Honda is taking the lead in autonomous driving sales in Japan.
The auto manufacturer has announced that sales of its Legend sedans in Japan will be equipped with a “Traffic Jam Pilot” feature that allows the car to drive itself on crowded highways.
Honda says it is going to make 100 of the limited edition sedans, according to Bloomberg on Thursday. The company was one of the first to be granted a Level 3 self-driving designation in Japan. Hitoshi Aoki, who was in charge of the project for Honda, said: “Long-distance driving will be very comfortable and drivers will have less stress”.
Level 3 means that certain features are autonomous, but the driver still must be able to take over.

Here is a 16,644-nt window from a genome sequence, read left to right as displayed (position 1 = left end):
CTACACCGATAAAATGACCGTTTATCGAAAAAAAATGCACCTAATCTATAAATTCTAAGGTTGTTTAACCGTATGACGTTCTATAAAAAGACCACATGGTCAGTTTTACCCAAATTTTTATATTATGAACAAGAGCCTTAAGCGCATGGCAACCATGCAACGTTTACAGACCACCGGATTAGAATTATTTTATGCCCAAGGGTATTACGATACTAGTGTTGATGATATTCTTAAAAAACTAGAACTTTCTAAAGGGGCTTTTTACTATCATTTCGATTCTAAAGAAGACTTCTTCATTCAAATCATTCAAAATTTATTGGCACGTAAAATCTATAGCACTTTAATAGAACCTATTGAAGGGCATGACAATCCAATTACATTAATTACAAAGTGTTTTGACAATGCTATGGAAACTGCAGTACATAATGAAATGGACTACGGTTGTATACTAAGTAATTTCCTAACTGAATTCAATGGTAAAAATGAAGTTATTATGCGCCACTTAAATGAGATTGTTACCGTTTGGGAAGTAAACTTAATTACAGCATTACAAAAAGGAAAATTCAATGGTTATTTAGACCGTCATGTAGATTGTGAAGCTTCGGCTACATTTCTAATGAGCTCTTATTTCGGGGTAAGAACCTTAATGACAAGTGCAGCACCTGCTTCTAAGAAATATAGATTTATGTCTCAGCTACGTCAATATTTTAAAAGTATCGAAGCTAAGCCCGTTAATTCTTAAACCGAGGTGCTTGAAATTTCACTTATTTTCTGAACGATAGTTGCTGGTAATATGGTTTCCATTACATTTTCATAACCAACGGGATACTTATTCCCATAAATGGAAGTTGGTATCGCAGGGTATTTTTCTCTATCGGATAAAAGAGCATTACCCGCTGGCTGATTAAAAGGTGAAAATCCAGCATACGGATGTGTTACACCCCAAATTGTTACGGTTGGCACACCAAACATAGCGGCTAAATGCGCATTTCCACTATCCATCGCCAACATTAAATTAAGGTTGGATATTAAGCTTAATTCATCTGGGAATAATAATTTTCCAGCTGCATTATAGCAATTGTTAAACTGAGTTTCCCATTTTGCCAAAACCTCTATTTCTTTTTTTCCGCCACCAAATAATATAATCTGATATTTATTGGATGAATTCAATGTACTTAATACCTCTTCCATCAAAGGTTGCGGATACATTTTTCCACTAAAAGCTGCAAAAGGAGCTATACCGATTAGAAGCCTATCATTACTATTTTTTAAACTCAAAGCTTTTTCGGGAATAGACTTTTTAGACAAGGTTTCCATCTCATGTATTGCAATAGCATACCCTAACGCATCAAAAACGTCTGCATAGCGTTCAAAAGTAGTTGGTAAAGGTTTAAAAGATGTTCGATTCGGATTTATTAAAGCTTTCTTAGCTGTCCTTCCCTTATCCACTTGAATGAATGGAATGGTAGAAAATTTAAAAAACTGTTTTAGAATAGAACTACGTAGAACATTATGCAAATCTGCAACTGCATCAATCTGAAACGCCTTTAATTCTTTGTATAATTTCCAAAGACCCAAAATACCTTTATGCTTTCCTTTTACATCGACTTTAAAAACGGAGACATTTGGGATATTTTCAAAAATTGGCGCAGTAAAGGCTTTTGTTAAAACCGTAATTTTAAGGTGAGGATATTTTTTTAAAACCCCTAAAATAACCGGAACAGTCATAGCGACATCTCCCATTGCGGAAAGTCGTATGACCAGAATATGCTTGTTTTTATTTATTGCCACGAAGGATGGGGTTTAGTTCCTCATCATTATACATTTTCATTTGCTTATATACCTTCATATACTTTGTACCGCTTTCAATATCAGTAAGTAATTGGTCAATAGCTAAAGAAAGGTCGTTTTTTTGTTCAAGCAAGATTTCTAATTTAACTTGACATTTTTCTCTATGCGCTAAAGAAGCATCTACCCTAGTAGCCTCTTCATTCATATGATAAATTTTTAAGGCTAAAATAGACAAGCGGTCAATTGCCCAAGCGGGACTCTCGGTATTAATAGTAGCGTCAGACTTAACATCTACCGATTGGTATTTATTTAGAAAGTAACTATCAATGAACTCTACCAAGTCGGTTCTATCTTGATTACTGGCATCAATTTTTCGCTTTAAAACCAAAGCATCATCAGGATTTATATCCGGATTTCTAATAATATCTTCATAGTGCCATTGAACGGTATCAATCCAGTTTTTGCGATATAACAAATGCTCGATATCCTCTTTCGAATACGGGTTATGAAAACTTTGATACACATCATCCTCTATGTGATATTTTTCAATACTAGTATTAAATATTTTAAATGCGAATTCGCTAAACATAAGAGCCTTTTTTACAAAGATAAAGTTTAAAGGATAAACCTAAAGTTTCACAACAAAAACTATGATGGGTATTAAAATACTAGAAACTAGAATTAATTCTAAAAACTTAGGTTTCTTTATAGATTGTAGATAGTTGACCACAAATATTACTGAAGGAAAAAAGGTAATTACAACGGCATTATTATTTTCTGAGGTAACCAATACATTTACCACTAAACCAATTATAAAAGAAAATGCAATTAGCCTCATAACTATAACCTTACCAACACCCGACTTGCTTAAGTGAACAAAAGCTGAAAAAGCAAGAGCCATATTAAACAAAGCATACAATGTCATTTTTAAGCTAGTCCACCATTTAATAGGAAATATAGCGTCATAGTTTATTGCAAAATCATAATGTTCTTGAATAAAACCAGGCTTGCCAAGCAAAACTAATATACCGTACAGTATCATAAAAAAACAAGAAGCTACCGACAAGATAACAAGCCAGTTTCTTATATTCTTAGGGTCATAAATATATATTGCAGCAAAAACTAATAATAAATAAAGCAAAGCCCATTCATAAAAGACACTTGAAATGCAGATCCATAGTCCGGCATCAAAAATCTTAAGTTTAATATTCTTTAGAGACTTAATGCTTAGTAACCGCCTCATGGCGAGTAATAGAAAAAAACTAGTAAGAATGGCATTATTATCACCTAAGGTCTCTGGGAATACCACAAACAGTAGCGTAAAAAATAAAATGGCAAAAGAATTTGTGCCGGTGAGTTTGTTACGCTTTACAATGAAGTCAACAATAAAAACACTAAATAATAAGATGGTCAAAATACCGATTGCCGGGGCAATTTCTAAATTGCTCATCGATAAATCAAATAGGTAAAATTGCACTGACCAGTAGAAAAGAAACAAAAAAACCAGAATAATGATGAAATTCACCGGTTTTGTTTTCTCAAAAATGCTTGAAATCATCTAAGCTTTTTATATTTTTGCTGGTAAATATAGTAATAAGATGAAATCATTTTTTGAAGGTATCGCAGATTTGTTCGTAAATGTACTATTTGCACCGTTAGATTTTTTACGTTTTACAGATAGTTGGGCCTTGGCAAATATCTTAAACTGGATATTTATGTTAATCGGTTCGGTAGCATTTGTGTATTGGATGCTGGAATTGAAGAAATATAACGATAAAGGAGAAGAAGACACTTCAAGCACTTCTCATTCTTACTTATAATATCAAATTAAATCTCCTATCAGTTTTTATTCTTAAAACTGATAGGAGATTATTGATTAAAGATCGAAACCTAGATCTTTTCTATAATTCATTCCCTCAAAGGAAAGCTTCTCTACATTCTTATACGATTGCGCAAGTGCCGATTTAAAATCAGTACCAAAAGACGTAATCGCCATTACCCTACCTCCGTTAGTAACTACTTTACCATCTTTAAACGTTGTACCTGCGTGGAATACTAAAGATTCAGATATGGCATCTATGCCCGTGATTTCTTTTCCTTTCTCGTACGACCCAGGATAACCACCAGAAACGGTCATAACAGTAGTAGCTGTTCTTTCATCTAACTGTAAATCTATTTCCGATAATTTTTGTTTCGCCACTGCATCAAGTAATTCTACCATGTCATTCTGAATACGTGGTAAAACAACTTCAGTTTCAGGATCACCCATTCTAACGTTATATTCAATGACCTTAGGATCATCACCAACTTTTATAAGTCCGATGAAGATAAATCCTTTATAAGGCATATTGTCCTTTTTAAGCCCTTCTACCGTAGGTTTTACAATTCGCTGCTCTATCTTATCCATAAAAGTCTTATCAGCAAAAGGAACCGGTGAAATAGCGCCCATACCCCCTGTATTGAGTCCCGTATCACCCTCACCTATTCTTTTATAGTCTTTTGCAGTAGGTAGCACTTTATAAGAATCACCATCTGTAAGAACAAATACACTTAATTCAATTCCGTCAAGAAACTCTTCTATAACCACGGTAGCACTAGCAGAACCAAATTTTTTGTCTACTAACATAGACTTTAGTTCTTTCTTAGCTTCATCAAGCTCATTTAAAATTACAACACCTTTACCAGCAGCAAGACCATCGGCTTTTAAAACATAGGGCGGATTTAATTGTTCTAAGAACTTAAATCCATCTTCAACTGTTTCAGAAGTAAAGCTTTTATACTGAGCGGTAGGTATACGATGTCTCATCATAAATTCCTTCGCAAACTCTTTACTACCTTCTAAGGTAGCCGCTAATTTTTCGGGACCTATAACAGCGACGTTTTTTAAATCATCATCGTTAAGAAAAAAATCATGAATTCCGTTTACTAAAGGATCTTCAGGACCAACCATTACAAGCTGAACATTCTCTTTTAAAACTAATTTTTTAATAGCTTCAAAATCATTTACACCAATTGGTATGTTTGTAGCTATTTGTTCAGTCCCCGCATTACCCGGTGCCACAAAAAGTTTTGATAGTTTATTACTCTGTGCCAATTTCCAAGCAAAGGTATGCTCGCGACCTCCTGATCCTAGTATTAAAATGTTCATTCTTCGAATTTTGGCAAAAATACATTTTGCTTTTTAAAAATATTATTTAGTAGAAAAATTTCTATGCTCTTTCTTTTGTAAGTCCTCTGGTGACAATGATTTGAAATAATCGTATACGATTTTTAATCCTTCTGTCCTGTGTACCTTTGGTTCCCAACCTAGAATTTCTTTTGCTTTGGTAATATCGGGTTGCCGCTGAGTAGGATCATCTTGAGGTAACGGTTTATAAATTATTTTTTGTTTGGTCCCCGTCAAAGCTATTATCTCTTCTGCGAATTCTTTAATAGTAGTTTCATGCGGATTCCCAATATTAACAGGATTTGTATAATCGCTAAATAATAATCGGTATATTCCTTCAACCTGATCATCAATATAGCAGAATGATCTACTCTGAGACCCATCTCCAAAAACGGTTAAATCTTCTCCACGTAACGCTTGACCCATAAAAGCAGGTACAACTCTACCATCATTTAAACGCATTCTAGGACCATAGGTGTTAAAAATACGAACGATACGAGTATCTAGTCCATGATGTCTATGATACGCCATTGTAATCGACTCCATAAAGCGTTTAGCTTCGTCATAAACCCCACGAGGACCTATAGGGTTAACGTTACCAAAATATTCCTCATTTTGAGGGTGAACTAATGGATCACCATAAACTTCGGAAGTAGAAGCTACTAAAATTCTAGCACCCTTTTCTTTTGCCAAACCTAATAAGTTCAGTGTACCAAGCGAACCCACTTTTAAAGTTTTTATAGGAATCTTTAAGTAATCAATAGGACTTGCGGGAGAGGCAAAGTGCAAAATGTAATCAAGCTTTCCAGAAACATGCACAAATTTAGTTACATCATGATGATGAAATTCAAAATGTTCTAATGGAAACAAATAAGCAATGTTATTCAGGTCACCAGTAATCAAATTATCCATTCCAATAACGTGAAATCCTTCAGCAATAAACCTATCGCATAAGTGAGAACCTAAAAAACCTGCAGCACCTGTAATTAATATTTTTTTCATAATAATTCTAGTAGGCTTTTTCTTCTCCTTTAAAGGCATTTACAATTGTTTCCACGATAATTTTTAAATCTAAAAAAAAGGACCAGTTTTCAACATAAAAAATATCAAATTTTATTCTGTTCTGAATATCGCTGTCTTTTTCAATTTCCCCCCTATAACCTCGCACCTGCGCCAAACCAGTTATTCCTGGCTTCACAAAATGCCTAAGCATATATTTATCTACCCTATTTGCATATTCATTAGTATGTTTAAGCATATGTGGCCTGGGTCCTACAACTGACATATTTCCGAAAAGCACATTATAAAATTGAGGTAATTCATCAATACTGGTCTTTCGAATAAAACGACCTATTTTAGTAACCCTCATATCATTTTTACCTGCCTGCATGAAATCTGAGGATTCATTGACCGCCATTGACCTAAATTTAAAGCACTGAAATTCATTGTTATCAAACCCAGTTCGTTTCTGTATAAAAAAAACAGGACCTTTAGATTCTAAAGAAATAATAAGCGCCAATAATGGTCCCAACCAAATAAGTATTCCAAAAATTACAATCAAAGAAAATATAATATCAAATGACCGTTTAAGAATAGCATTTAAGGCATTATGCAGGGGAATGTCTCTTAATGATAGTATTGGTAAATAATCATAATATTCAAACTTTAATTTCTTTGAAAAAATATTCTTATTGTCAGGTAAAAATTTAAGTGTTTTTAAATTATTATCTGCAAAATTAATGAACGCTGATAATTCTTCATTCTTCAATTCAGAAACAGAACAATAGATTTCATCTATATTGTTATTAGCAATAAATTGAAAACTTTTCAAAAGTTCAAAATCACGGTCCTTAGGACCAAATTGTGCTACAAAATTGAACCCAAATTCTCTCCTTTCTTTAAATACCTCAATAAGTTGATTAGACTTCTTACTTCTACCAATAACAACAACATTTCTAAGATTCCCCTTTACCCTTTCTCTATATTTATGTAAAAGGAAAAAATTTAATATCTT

The end game for many vehicle manufacturers is seen as Level 5 autonomy, where a car doesn’t need any human input to navigate roadways.
Autonomy has been brought up time after time as a bull case in the Tesla world. For example, Cathie Wood used it as the centerpiece of her Tesla bull case on Benzinga’s podcast earlier this week. “Our conviction on its autonomous strategy has increased over last few months,” she said, apparently unaware that Tesla has logged just 12.2 autonomous testing miles in California.
Gene Munster also threw around the world “autonomy” during a CNBC debate with Gordon Johnson earlier in the week.
Elon Musk has claimed that Tesla will have Level 5 autonomy by the end of 2021. C|NET has called Tesla’s current level of autonomy not “even reliably Level 3 autonomous”.
And so, once again, the legacy auto manufacturers – which are already vying to pass Tesla in battery, design, quality, hardware and service – now appear to be passing Musk in sales of bona-fide Level 3 vehicles.